Because of state benefit cuts, the newly unemployed in South Carolina and Missouri qualify for 17 fewer weeks of federal unemployment extensions, which are based in part on the level of state assistance. That means the maximum combined state and federal assistance in both states has fallen from 99 weeks to 77 weeks, as it will in Michigan beginning next year.

Sara Graham of St. Louis, who just lost her job as an environmental manager at an architectural firm, was unaware that she'd get only 20 weeks of state benefits and reduced federal assistance.

"It freaked me out," Graham said. "I just don't know what I'm gonna do. But I know why they did it. They don't have any money."

With a mortgage that's underwater, a car payment and no help expected from family, Graham, who's 35 and single, is doubtful that she can find a suitable job in 20 weeks.

And while she's eligible for federal extensions, it's unclear whether a budget-conscious Congress will fund another round next year.

Graham said it was unfair that lawmakers chose to rely solely on benefit cuts without raising business taxes.

"I don't even know why that's up for debate," she said. "I feel like the people making the decisions don't even understand what's going on with people that have lost their jobs. I just really think they don't get it. This is not a game of Monopoly. There are actual people involved, and their whole lives are completely disrupted."

Still, there's evidence that some people do game the system.

In studies of unemployment recipients in Philadelphia and Pittsburgh in the 1980s, Tannery of Slippery Rock found that nearly 30 percent either found work or were recalled to their old jobs within a week of their benefits expiring. That suggests many recipients were delaying their job searches until they'd exhausted their benefits.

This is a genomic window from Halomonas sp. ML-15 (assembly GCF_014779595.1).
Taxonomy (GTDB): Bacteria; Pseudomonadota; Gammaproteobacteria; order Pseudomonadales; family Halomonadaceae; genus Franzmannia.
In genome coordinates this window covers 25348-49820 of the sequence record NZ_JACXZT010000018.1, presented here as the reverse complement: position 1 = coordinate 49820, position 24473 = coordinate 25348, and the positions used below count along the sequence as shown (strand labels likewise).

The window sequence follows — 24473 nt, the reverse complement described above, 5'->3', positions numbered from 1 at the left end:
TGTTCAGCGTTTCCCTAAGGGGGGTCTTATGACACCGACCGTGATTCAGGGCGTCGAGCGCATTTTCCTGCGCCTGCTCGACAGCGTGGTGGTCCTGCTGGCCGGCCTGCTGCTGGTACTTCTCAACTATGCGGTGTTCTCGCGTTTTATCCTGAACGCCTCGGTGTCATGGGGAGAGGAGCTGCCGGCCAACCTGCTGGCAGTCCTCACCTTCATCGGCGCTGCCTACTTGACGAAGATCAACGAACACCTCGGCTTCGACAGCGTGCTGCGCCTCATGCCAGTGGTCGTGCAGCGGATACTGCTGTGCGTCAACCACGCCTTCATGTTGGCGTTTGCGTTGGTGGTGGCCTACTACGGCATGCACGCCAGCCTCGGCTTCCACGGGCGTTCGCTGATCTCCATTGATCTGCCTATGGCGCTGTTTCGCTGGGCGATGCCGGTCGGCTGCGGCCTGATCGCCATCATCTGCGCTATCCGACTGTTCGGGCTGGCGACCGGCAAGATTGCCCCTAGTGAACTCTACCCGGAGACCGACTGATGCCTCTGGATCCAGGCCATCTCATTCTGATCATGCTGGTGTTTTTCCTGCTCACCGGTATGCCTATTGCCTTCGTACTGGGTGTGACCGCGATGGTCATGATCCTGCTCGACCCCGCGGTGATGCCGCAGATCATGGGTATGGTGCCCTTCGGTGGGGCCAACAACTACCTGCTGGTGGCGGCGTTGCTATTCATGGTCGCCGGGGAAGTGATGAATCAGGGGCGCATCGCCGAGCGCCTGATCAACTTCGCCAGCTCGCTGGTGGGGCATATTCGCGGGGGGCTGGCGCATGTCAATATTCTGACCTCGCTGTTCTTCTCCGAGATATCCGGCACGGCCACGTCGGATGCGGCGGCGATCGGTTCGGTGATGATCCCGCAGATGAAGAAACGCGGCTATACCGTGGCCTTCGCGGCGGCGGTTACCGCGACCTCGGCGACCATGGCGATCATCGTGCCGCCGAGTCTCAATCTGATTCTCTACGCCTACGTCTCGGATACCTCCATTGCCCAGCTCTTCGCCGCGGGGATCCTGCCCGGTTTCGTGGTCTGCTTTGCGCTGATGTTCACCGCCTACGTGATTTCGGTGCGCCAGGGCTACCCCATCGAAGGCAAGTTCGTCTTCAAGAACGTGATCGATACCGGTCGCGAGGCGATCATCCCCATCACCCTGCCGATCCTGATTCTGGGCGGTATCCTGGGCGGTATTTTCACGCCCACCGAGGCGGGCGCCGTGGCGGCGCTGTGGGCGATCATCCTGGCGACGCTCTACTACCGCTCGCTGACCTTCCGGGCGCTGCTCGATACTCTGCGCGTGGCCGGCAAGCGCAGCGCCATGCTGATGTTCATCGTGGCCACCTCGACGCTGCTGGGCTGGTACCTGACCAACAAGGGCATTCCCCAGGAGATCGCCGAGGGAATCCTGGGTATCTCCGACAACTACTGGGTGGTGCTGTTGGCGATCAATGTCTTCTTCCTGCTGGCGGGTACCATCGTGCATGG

A recent study by Rothstein of Berkeley found a similar effect, but on a much smaller level. More notable, however, Rothstein found that most people left unemployment benefits because they stopped looking for work, not because they found new jobs or were recalled.

"And that's much less worrisome" from a policy standpoint, Rothstein said. "What would be worrisome is if there were people that could find jobs, but didn't look very hard because they wanted to keep getting UI. And that looks like it's a small part of the effect."

Since When Is It a Crime to Be Poor?

Since When Is It a Crime to Be Poor?

Working class people are no longer just being Nickel and Dimed, they're being prosecuted by lenders, banks, and city officials.
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[1] http://www.tomdispatch.com
[2] http://www.tomdispatch.com/post/175428/tomgram%3A_barbara_ehrenreich%2C_on_americans_%28not%29_getting_by_%28again%29/
[3] http://www.tomdispatch.com/
[4] http://www.amazon.com/dp/0312626681/ref=nosim/?tag=tomdispatch-20
[5] https://app.e2ma.net/app/view:Join/signupId:43308/acctId:25612

Mountaintop Coal Mining Leads to Birth Defects, Respiratory Illness and Other Health Problems

Mountaintop Coal Mining Leads to Birth Defects, Respiratory Illness and Other Health Problems

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When Madison Minton was six months old, her parents noticed that her breathing was frequently labored. Now in second grade, the child is on eight medications for asthma and other pulmonary ailments.